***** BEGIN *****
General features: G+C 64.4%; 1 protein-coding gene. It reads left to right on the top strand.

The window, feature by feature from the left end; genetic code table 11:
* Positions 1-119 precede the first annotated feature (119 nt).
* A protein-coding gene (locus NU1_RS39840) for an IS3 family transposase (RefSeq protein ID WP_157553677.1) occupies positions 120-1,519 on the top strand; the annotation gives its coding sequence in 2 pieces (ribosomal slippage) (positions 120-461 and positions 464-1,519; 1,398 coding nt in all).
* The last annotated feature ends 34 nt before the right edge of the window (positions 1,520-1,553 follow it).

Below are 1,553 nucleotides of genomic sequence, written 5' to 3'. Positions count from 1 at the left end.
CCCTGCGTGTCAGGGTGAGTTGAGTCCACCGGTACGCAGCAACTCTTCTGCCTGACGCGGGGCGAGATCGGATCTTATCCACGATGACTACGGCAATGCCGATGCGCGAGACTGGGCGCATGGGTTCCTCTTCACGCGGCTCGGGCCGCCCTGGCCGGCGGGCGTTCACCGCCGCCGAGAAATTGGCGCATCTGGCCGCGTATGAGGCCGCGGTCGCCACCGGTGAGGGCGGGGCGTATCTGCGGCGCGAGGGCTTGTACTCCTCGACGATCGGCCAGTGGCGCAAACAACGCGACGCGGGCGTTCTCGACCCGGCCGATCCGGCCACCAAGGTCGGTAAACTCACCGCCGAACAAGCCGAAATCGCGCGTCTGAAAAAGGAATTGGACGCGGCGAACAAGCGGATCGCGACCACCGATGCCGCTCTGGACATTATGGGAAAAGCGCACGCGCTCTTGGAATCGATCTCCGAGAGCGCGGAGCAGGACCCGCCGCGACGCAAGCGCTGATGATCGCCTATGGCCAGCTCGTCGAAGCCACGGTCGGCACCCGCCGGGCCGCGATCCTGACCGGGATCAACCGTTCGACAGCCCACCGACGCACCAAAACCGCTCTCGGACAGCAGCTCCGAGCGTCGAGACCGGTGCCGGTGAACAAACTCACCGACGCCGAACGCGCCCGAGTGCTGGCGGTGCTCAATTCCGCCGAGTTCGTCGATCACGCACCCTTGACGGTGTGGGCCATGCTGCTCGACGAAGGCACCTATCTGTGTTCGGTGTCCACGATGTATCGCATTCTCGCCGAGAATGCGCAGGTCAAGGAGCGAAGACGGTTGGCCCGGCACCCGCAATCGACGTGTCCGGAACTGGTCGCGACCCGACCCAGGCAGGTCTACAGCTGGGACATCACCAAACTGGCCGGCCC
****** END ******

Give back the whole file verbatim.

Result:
General features: G+C 64.4%; 1 protein-coding gene. It reads left to right on the top strand.

The window, feature by feature from the left end; genetic code table 11:
* Positions 1-119 precede the first annotated feature (119 nt).
* A protein-coding gene (locus NU1_RS39840) for an IS3 family transposase (RefSeq protein ID WP_157553677.1) occupies positions 120-1,519 on the top strand; the annotation gives its coding sequence in 2 pieces (ribosomal slippage) (positions 120-461 and positions 464-1,519; 1,398 coding nt in all).
* The last annotated feature ends 34 nt before the right edge of the window (positions 1,520-1,553 follow it).

Below are 1,553 nucleotides of genomic sequence, written 5' to 3'. Positions count from 1 at the left end.
CCCTGCGTGTCAGGGTGAGTTGAGTCCACCGGTACGCAGCAACTCTTCTGCCTGACGCGGGGCGAGATCGGATCTTATCCACGATGACTACGGCAATGCCGATGCGCGAGACTGGGCGCATGGGTTCCTCTTCACGCGGCTCGGGCCGCCCTGGCCGGCGGGCGTTCACCGCCGCCGAGAAATTGGCGCATCTGGCCGCGTATGAGGCCGCGGTCGCCACCGGTGAGGGCGGGGCGTATCTGCGGCGCGAGGGCTTGTACTCCTCGACGATCGGCCAGTGGCGCAAACAACGCGACGCGGGCGTTCTCGACCCGGCCGATCCGGCCACCAAGGTCGGTAAACTCACCGCCGAACAAGCCGAAATCGCGCGTCTGAAAAAGGAATTGGACGCGGCGAACAAGCGGATCGCGACCACCGATGCCGCTCTGGACATTATGGGAAAAGCGCACGCGCTCTTGGAATCGATCTCCGAGAGCGCGGAGCAGGACCCGCCGCGACGCAAGCGCTGATGATCGCCTATGGCCAGCTCGTCGAAGCCACGGTCGGCACCCGCCGGGCCGCGATCCTGACCGGGATCAACCGTTCGACAGCCCACCGACGCACCAAAACCGCTCTCGGACAGCAGCTCCGAGCGTCGAGACCGGTGCCGGTGAACAAACTCACCGACGCCGAACGCGCCCGAGTGCTGGCGGTGCTCAATTCCGCCGAGTTCGTCGATCACGCACCCTTGACGGTGTGGGCCATGCTGCTCGACGAAGGCACCTATCTGTGTTCGGTGTCCACGATGTATCGCATTCTCGCCGAGAATGCGCAGGTCAAGGAGCGAAGACGGTTGGCCCGGCACCCGCAATCGACGTGTCCGGAACTGGTCGCGACCCGACCCAGGCAGGTCTACAGCTGGGACATCACCAAACTGGCCGGCCC